Research: Analysis of Trusted Platform Module chips

The goal of the research is to get a better understanding of the Trusted Platform Modules ecosystem. Such information is vital for the designers and developers using this technology, allowing them to answer questions like What fraction of devices has a TPM chip? Which cryptographic algorithms are widely supported? What is the overhead of computing a digital signature?

The research consists of two primary steps:

  1. Collection of raw data about TPM chips deployed in real-world devices like notebooks, desktops, and servers (the part we are asking you for kind help with).
  2. Analysis of the data collected to provide insight into the TPM ecosystem (done by us, resulting in a summary of the most important findings, scientific paper, and research dataset available for replicability and further research).

The data collection consists of 3 principal steps:

  1. Preparation of bootable USB drive (20 minutes to download image and 10 minutes to setup)
  2. TPM data collection (typically 1-3 hours, 5 hours at most) using a live image
  3. Send collected data (anonymous upload, email)
  • (step 2., and 3., can be repeated for multiple computers; no need to create a USB drive again)

1. Preparation of bootable USB drive

Duration: The preparation of a bootable device will take approximately 20 minutes to download the image and 10 minutes to set up.

  1. Prepare an empty USB drive with at least 4GB size (IMPORTANT: all content will be erased)
  2. Download live USB image: algtest-usb-disk.img and save to disk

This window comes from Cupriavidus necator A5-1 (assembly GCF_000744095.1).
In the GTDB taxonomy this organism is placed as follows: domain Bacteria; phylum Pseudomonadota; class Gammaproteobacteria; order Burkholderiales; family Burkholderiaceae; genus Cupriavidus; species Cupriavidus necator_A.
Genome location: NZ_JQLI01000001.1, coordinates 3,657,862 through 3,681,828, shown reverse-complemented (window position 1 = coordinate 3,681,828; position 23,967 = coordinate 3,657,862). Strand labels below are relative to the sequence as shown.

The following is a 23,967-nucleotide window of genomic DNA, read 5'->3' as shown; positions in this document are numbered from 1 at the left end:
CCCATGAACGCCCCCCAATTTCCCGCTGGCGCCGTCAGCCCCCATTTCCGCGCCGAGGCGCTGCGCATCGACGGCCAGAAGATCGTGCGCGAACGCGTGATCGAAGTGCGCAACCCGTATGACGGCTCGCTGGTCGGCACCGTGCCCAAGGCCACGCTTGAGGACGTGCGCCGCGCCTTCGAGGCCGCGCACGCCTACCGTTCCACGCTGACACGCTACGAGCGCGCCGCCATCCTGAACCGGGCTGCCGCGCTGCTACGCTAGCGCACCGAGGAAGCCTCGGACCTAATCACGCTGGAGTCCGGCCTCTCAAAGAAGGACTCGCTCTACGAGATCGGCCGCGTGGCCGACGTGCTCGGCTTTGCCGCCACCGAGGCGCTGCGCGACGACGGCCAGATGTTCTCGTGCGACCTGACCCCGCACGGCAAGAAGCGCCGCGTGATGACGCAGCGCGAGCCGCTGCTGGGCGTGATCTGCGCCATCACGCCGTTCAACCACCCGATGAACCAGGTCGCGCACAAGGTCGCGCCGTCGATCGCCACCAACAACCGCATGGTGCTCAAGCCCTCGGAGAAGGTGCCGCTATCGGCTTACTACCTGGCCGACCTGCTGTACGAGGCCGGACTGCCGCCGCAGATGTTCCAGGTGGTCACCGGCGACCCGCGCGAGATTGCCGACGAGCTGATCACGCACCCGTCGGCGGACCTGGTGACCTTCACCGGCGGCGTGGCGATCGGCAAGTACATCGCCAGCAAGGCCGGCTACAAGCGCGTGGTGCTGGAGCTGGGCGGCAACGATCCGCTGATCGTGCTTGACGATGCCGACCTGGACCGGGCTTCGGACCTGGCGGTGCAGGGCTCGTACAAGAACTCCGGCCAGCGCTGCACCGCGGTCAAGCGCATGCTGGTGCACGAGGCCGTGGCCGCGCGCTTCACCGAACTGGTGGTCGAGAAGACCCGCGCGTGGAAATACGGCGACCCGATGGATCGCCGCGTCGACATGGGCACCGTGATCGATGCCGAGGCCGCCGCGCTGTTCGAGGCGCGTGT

3. Download and install Balena Etcher (Windows, Linux, Mac) to create a bootable USB drive. (Alternatively, you may use Rufus instead (Windows only)).
  4. Run Balena Etcher, click Select image and browse for previously downloaded algtest-usb-disk.img on your disk
  5. Insert empty USB drive, click Select target, and pick the USB disk
    • (double-check that the displayed drive is your intended USB drive – check the label and check size)
  6. Click Flash! and wait approximately 5 minutes until flashing is completed.

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2. Data collection

Duration: Running the Fedora-based system from the bootable device and data collection will take approximately 1-3 hours (8 at most).

  • Place your computer in a steady location (on the desk) and plug-in the power cable.
  • Insert the installed USB drive from step 1 into the computer and restart your machine.
  • If prompted, select boot from USB device instead of standard disk. Select Start Fedora-algtest-Live 37 boot option.